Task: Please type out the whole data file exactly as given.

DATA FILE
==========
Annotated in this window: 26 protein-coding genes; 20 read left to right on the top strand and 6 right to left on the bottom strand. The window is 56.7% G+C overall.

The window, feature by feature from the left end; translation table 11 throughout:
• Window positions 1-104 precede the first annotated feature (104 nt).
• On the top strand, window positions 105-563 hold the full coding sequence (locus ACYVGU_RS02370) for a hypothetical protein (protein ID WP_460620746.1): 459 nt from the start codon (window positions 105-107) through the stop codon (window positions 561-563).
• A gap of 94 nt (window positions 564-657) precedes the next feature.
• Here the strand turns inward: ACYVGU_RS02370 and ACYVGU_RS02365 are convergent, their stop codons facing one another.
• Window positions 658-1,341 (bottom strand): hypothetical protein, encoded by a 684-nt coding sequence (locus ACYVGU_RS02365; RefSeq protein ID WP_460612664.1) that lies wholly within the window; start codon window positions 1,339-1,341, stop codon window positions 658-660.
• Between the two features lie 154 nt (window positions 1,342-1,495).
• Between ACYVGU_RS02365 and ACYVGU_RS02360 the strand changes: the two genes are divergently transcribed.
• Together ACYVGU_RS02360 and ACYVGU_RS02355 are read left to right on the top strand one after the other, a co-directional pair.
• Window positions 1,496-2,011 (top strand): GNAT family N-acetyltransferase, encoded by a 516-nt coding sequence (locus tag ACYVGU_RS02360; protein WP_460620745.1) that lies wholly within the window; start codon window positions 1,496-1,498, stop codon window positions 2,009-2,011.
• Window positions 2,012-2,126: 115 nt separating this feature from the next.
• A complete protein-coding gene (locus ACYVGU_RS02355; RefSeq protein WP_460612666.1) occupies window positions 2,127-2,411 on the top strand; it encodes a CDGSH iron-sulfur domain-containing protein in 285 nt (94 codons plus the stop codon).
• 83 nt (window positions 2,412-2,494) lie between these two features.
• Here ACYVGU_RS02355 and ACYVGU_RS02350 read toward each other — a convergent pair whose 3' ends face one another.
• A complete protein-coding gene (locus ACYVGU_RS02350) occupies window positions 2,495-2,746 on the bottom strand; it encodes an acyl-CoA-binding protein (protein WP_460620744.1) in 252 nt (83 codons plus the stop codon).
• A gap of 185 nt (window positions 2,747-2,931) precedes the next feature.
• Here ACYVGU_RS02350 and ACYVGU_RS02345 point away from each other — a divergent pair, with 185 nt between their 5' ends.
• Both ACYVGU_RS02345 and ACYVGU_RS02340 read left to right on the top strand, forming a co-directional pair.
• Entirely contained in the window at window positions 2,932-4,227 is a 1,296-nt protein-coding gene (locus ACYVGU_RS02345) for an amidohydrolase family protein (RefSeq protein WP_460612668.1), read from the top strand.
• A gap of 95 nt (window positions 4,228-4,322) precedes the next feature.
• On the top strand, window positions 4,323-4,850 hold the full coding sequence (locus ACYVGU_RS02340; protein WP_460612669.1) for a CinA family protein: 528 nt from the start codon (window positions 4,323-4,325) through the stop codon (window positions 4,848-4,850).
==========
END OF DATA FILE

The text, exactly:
Annotated in this window: 26 protein-coding genes; 20 read left to right on the top strand and 6 right to left on the bottom strand. The window is 56.7% G+C overall.

The window, feature by feature from the left end; translation table 11 throughout:
• Window positions 1-104 precede the first annotated feature (104 nt).
• On the top strand, window positions 105-563 hold the full coding sequence (locus ACYVGU_RS02370) for a hypothetical protein (protein ID WP_460620746.1): 459 nt from the start codon (window positions 105-107) through the stop codon (window positions 561-563).
• A gap of 94 nt (window positions 564-657) precedes the next feature.
• Here the strand turns inward: ACYVGU_RS02370 and ACYVGU_RS02365 are convergent, their stop codons facing one another.
• Window positions 658-1,341 (bottom strand): hypothetical protein, encoded by a 684-nt coding sequence (locus ACYVGU_RS02365; RefSeq protein ID WP_460612664.1) that lies wholly within the window; start codon window positions 1,339-1,341, stop codon window positions 658-660.
• Between the two features lie 154 nt (window positions 1,342-1,495).
• Between ACYVGU_RS02365 and ACYVGU_RS02360 the strand changes: the two genes are divergently transcribed.
• Together ACYVGU_RS02360 and ACYVGU_RS02355 are read left to right on the top strand one after the other, a co-directional pair.
• Window positions 1,496-2,011 (top strand): GNAT family N-acetyltransferase, encoded by a 516-nt coding sequence (locus tag ACYVGU_RS02360; protein WP_460620745.1) that lies wholly within the window; start codon window positions 1,496-1,498, stop codon window positions 2,009-2,011.
• Window positions 2,012-2,126: 115 nt separating this feature from the next.
• A complete protein-coding gene (locus ACYVGU_RS02355; RefSeq protein WP_460612666.1) occupies window positions 2,127-2,411 on the top strand; it encodes a CDGSH iron-sulfur domain-containing protein in 285 nt (94 codons plus the stop codon).
• 83 nt (window positions 2,412-2,494) lie between these two features.
• Here ACYVGU_RS02355 and ACYVGU_RS02350 read toward each other — a convergent pair whose 3' ends face one another.
• A complete protein-coding gene (locus ACYVGU_RS02350) occupies window positions 2,495-2,746 on the bottom strand; it encodes an acyl-CoA-binding protein (protein WP_460620744.1) in 252 nt (83 codons plus the stop codon).
• A gap of 185 nt (window positions 2,747-2,931) precedes the next feature.
• Here ACYVGU_RS02350 and ACYVGU_RS02345 point away from each other — a divergent pair, with 185 nt between their 5' ends.
• Both ACYVGU_RS02345 and ACYVGU_RS02340 read left to right on the top strand, forming a co-directional pair.
• Entirely contained in the window at window positions 2,932-4,227 is a 1,296-nt protein-coding gene (locus ACYVGU_RS02345) for an amidohydrolase family protein (RefSeq protein WP_460612668.1), read from the top strand.
• A gap of 95 nt (window positions 4,228-4,322) precedes the next feature.
• On the top strand, window positions 4,323-4,850 hold the full coding sequence (locus ACYVGU_RS02340; protein WP_460612669.1) for a CinA family protein: 528 nt from the start codon (window positions 4,323-4,325) through the stop codon (window positions 4,848-4,850).